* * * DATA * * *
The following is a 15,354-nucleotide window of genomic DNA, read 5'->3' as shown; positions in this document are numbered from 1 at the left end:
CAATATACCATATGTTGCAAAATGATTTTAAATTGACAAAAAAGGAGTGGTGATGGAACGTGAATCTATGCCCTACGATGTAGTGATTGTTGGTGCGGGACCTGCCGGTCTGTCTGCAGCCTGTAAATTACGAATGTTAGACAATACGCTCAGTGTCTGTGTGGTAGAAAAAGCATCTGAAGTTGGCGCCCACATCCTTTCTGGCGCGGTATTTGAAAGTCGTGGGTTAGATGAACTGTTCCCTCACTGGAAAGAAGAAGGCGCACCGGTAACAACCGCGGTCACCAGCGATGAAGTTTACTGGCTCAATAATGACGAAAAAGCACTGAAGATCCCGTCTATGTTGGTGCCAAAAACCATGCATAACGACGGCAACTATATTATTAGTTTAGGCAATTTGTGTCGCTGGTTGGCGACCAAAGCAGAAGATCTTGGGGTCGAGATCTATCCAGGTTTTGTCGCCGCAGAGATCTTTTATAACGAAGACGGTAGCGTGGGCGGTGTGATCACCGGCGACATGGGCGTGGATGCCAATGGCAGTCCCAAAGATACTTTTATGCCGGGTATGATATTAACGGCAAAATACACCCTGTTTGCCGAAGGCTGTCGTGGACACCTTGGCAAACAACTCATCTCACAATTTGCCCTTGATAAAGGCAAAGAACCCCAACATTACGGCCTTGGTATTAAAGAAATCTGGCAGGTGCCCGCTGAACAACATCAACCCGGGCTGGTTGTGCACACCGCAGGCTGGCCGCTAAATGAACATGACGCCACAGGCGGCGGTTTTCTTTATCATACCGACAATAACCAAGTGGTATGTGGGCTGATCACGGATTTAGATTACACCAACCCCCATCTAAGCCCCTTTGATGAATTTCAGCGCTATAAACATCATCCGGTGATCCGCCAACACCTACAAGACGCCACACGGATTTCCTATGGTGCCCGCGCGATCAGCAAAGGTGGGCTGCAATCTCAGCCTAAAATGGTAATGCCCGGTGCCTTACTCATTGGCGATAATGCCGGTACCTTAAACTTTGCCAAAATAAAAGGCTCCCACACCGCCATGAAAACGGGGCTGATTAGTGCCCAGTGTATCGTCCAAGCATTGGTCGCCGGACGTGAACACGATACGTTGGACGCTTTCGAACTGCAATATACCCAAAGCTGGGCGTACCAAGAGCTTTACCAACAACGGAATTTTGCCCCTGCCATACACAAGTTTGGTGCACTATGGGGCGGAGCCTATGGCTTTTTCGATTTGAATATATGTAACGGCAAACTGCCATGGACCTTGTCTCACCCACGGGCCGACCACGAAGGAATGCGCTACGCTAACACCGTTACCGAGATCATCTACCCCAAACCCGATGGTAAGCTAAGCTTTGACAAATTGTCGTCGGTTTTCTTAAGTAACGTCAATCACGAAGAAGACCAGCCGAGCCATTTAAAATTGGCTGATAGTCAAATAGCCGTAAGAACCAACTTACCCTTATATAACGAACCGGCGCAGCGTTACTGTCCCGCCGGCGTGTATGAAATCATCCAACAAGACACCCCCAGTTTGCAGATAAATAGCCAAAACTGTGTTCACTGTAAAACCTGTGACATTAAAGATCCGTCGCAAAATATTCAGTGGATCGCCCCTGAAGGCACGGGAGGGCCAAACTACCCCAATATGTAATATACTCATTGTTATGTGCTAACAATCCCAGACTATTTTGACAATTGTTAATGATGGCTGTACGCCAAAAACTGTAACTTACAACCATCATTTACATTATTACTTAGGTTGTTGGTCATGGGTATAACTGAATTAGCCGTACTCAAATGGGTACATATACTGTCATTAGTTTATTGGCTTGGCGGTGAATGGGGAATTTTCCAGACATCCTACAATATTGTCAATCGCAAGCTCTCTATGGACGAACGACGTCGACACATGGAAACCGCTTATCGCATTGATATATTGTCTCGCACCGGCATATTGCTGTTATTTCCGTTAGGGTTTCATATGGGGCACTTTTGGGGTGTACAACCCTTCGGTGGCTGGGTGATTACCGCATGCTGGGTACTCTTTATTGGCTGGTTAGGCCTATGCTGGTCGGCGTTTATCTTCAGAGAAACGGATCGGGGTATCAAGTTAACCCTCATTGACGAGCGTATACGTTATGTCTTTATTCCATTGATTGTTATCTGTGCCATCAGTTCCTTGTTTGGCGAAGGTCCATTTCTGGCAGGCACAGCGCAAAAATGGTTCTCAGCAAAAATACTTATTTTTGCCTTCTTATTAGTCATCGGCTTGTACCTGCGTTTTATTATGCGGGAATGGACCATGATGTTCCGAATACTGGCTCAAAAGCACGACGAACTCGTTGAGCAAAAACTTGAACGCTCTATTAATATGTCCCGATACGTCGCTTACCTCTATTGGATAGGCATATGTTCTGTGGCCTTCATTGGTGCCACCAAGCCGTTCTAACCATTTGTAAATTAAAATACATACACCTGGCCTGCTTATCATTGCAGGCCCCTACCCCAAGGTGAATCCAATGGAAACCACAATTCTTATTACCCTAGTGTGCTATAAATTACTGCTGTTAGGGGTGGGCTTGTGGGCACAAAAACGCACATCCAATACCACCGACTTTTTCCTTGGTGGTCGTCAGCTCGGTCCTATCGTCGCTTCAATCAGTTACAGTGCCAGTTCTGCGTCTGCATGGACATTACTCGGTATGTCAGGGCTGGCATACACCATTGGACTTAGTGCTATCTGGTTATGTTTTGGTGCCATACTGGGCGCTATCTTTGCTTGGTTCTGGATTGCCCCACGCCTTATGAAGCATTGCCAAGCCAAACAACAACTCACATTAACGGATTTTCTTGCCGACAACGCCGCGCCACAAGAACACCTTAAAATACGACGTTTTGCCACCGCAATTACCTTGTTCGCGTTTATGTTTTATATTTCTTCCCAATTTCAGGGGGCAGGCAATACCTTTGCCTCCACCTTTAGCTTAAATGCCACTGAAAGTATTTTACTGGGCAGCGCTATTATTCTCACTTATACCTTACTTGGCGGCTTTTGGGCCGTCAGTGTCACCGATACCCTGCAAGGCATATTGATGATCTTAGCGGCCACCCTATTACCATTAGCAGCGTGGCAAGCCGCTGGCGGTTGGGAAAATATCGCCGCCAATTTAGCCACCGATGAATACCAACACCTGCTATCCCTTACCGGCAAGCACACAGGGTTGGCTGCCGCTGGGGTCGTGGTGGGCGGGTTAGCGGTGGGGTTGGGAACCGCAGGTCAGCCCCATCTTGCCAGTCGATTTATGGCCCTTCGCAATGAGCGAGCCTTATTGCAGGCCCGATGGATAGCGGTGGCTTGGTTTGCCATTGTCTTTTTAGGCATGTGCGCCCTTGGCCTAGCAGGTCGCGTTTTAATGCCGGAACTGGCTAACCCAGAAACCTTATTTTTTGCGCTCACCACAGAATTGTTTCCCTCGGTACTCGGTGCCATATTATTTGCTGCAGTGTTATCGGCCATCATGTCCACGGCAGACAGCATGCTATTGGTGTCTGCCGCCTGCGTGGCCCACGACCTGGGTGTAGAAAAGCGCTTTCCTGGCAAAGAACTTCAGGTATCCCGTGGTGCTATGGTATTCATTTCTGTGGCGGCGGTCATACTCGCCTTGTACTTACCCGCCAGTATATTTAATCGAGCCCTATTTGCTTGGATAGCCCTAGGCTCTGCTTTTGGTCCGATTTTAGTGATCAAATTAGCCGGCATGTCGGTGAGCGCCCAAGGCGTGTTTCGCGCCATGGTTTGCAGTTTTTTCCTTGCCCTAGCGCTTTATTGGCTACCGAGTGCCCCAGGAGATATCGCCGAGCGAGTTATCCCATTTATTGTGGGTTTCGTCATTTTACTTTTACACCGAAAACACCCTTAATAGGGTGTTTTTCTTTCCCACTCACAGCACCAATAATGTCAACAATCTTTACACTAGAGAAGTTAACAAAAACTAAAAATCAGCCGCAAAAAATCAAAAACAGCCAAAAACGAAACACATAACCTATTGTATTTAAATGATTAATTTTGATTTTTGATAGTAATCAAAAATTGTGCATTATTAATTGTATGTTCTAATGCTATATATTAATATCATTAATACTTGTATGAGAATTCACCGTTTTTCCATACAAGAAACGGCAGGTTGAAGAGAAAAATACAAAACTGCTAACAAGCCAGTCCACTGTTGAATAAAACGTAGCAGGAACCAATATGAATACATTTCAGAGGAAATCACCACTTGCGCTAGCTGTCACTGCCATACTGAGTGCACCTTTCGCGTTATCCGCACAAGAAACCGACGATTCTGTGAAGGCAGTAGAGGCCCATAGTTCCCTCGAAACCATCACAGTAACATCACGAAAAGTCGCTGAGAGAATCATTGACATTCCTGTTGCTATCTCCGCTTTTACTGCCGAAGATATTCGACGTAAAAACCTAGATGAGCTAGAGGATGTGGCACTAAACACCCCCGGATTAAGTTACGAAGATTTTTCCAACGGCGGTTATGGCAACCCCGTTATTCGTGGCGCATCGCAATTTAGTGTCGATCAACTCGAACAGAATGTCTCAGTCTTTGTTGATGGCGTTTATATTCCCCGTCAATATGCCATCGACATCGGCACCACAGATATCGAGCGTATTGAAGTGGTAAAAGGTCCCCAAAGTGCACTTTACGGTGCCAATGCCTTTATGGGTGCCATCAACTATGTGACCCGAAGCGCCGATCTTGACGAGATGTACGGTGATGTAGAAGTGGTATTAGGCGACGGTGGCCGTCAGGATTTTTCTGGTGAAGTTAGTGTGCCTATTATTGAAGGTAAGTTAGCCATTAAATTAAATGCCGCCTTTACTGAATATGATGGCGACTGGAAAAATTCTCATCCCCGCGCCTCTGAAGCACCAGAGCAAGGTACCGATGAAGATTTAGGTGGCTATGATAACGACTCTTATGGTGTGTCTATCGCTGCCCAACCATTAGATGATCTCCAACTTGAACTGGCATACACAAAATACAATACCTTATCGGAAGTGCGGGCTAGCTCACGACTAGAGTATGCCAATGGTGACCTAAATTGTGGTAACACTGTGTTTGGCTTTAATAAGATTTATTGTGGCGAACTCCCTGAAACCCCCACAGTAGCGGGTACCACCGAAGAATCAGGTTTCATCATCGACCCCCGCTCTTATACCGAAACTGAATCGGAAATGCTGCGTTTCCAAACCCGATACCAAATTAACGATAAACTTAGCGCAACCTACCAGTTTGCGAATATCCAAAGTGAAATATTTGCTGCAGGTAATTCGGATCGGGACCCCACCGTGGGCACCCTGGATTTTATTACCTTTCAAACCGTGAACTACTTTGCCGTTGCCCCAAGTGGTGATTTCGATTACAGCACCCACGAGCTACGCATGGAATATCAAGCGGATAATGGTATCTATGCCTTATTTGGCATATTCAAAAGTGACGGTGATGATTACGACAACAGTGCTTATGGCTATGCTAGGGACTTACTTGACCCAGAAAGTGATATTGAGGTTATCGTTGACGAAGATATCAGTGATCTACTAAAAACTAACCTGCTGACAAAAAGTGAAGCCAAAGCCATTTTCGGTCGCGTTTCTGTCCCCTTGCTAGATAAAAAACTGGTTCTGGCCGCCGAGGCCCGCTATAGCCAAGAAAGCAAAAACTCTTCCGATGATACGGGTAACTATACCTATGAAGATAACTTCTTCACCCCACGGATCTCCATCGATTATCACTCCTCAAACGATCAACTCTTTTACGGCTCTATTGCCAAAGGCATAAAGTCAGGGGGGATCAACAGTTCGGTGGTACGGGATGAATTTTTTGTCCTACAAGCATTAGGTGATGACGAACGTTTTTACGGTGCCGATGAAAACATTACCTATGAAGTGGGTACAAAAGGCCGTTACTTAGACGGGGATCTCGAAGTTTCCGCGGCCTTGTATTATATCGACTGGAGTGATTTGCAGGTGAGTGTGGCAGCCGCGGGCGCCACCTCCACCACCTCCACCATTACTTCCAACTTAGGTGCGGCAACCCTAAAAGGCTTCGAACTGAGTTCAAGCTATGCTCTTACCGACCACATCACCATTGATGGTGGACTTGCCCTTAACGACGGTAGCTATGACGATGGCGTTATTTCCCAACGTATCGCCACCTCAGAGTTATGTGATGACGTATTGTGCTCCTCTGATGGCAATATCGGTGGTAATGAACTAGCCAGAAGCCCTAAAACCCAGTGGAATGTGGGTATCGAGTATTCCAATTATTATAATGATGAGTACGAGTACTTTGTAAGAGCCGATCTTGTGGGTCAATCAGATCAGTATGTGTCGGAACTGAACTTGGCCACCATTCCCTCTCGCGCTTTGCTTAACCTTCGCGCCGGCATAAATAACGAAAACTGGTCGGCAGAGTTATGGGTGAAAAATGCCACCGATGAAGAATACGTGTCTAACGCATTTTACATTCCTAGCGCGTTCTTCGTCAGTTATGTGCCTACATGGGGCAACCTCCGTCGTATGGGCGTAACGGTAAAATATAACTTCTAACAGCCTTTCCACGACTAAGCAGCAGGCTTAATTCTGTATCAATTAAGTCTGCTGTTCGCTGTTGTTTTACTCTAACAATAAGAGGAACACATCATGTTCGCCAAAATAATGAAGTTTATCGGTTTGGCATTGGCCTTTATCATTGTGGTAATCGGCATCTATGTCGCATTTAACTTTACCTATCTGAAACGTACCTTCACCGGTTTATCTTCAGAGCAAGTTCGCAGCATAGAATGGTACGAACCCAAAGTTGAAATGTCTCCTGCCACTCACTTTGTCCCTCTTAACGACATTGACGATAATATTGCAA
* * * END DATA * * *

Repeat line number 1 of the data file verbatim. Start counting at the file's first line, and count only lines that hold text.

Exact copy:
The following is a 15,354-nucleotide window of genomic DNA, read 5'->3' as shown; positions in this document are numbered from 1 at the left end: